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  1. #1
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    Gravely 16-G

    Default Steel vs. Wood Pole Barn

    Planning to put up a pole barn building (30' x 56'). Even w/ pressure treated posts, will this be a 'permanent' building, or will the posts eventually rot? Obviously, the posts are under cover, but with greatly varying temperatures, humidity, etc. and the fact that they are imbedded in a concrete piling, I am concerned that eventually they will rot. Some pole barn building kits offer additional protection for the posts such as a layer of asphalt, plastic boots over the posts, etc.

    The other alternative would be to go w/ an all steel building (I beams for the columns instead of pressure treated posts). I am in the process of getting a quote but assume that this will be a much more expensive option.

    So, are my concerns w/ pressure treated posts legitimate or not?
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  2. #2
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    Default Re: Steel vs. Wood Pole Barn

    Yes eventually they'll rot. How old are you and will you care if they rot in 40 years?

    One other option is a post that comes integrated with a section of steel that's below ground. Can't remember the name but guys post about them quite a bit.
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  3. #3
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    Default Re: Steel vs. Wood Pole Barn

    My pole barn was built by the previous owner about 20 years ago and the poles are starting to rot at the base. I live near the ocean and everything rots or rusts quickly. Steel is generally considered a poor choice here for anything meant to last.

  4. #4
    Veteran Member MikeInEburg's Avatar
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    Default

    I think poles would be less likely to rot if you didn't embed in concrete. Hole with gravel at the bottom, combined with ground contact treated posts should yield 50 years of useful life.

    "As you go through life, make this your goal: watch the donut, not the hole"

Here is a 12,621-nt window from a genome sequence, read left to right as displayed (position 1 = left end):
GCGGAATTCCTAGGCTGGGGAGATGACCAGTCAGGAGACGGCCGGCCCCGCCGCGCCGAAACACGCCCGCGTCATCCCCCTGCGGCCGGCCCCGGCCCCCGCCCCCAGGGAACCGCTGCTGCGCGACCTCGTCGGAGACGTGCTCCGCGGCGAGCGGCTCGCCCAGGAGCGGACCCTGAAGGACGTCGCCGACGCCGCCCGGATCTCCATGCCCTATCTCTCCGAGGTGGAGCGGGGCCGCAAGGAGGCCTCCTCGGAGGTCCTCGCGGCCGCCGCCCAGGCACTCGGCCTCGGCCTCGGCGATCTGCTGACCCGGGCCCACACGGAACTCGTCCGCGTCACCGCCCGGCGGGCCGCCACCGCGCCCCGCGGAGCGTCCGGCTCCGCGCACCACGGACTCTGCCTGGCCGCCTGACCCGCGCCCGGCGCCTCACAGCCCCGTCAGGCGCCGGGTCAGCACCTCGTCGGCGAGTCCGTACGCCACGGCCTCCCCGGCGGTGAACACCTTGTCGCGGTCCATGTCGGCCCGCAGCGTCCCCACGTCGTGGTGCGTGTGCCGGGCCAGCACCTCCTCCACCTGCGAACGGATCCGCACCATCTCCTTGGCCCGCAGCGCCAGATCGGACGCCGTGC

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  5. #5
    Silver Member skspurling's Avatar
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    Kubota B2620

    Default Re: Steel vs. Wood Pole Barn

    Quote Originally Posted by MikeInEburg View Post
    I think poles would be less likely to rot if you didn't embed in concrete. Hole with gravel at the bottom, combined with ground contact treated posts should yield 50 years of useful life.
    There are some plastic sleeves that they sell. You place the posts in those and put it in the cement. The other thing would be, how long do you think it will take for the steel to rust? I was watching that show "after humans" where they talk about how long it would take for all our stuff to disappear if we all just vanished one day. Think about this, all that rebar and steel? That's being implanted in a hygroscopic (Correct word?) material, which draws moisture in and holds it in equilibrium with its environment. That stuff is going to rust, and it expands as it rusts. After a shockingly short time, the steel actually leads to the destruction of what it was supposed to strengthen.

    Me? I'm thinking some genius is going to come up with plastic pole barn posts. Hollow blow molded things that require special fasteners. Then code will make their use mandatory.

  6. #6
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    Default Re: Steel vs. Wood Pole Barn

    I know a guy that had an older wooden pole bar and the posts started to rot at the ground. He just augered down next to them and scabbed on some new posts. Just saying if you build a wood building and the posts rot,it's a fairly easy fix. What if you build some concrete piers and leave the wood or steel above ground?

  7. #7
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    Kubota L3800